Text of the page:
The scheduling of a performance of Bruckner’s Fourth Symphony by the London Symphony Orchestra on the same evening as a performance of his Eighth Symphony by the Philharmonia was less than helpful for people with an interest in the composer and who might have wanted to see both. It also meant that the Barbican and the Southbank were potentially competing with each other for the same customers. Fortunately, the Barbican was well attended on this occasion, no doubt attracted by the fact that popular pianist Maria João Pires was on hand for a performance of Mozart’s Piano Concerto No 9.
Before the concerto performance, however, was the premiere of a new piece called Windows by the young composer James Moriarty. Written in connection with the LSO Discovery Panufnik Composers Scheme, Windows is a short work for full orchestra that combines a series of musical fragments written for different sections of the orchestra. It was good to see Moriarty’s orchestration eschew the battery of percussion so often found in contemporary scores and instead focus on the development of colour and texture, his writing even occasionally hinting at Sibelius, albeit without the latter’s melodic appeal. Apart from an unexpectedly abrupt ending, it was an enjoyable piece, expertly played by the LSO under conductor Daniel Harding.
For the first movement at least, Pires was the dominant musical partner in Mozart’s Ninth Piano Concerto, the orchestral contribution perfectly rendered but slightly lacking in warmth. The Andantino saw a closer alignment between the delicacy of Pires’ keyboard work and the sensitivity of the orchestral playing, with oboes and strings particularly expressive. Best of the all was the finale, the playfulness of the music projected by piano and orchestra alike. The programme was originally due to feature Chopin’s Piano Concerto No 1. As partial compensation for change in repertoire, Pires gave a performance of Chopin’s Nocturne No 3 in B major as an encore, which was beautiful.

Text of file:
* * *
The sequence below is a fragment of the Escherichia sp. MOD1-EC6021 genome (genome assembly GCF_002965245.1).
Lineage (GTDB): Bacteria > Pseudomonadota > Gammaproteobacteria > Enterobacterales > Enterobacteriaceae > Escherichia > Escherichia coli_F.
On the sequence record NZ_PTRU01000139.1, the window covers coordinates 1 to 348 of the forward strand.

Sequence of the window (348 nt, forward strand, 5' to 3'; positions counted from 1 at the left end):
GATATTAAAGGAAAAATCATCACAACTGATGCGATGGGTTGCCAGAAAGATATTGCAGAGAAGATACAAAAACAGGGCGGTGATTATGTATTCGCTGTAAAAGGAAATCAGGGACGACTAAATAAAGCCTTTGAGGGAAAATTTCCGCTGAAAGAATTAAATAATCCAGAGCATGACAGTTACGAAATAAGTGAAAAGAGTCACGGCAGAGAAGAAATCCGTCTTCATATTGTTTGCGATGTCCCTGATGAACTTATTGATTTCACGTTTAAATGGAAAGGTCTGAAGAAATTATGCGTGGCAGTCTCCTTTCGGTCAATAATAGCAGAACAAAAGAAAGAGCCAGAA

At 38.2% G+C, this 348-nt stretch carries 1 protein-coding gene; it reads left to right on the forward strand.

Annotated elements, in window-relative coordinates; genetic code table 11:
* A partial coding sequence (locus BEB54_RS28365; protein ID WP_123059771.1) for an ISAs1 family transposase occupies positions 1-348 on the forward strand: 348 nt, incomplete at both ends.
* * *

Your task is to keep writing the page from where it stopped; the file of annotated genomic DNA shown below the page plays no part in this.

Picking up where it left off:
Harding’s performance of Bruckner’s Fourth Symphony, using the Nowak edition of the 1878/80 version, was mostly very fine. It was unfortunate that the opening horn solo suffered from a couple of slips, as the rest of the first movement was otherwise well paced and full of energy, the climaxes given a solid underpinning by the vigorous timpani playing of Nigel Thomas. The chorale at the centre of the movement was wonderfully majestic, the massed brass evoking the sonorities of the organ music which was an important part of Bruckner’s musical life. The Andante, too, was a model of pacing and atmosphere, with lovely playing by the ‘cellos and violas. However, the Scherzo suffered from overly loud trumpets, which drowned out the horns at certain points, and there was a lack of sustained tension in the finale, a difficult movement to bring off. Fortunately, the transition to the coda was superbly managed, Harding bringing the symphony to a grand and exciting conclusion.